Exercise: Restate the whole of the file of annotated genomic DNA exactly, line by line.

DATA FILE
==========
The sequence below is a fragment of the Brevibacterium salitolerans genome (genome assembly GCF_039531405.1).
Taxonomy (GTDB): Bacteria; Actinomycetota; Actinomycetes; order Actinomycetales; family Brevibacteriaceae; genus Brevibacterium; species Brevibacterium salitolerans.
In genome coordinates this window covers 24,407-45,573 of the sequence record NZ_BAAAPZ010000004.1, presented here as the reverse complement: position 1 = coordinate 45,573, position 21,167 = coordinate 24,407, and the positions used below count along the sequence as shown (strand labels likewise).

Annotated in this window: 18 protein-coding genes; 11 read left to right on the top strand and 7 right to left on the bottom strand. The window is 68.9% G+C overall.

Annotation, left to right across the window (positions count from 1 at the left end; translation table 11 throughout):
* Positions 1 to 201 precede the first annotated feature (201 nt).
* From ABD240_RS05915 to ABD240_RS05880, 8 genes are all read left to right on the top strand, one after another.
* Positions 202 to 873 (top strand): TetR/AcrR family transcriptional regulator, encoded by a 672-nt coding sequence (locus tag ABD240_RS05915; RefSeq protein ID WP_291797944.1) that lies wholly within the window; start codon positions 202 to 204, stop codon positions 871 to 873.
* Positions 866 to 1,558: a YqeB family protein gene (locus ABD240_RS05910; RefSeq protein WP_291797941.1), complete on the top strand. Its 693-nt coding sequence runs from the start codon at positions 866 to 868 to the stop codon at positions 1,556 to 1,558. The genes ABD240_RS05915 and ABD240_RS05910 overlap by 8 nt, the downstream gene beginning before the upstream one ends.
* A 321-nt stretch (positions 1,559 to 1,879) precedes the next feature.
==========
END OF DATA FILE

The sequence below is a fragment of the Brevibacterium salitolerans genome (genome assembly GCF_039531405.1).
Taxonomy (GTDB): Bacteria; Actinomycetota; Actinomycetes; order Actinomycetales; family Brevibacteriaceae; genus Brevibacterium; species Brevibacterium salitolerans.
In genome coordinates this window covers 24,407-45,573 of the sequence record NZ_BAAAPZ010000004.1, presented here as the reverse complement: position 1 = coordinate 45,573, position 21,167 = coordinate 24,407, and the positions used below count along the sequence as shown (strand labels likewise).

Annotated in this window: 18 protein-coding genes; 11 read left to right on the top strand and 7 right to left on the bottom strand. The window is 68.9% G+C overall.

Annotation, left to right across the window (positions count from 1 at the left end; translation table 11 throughout):
* Positions 1 to 201 precede the first annotated feature (201 nt).
* From ABD240_RS05915 to ABD240_RS05880, 8 genes are all read left to right on the top strand, one after another.
* Positions 202 to 873 (top strand): TetR/AcrR family transcriptional regulator, encoded by a 672-nt coding sequence (locus tag ABD240_RS05915; RefSeq protein ID WP_291797944.1) that lies wholly within the window; start codon positions 202 to 204, stop codon positions 871 to 873.
* Positions 866 to 1,558: a YqeB family protein gene (locus ABD240_RS05910; RefSeq protein WP_291797941.1), complete on the top strand. Its 693-nt coding sequence runs from the start codon at positions 866 to 868 to the stop codon at positions 1,556 to 1,558. The genes ABD240_RS05915 and ABD240_RS05910 overlap by 8 nt, the downstream gene beginning before the upstream one ends.
* A 321-nt stretch (positions 1,559 to 1,879) precedes the next feature.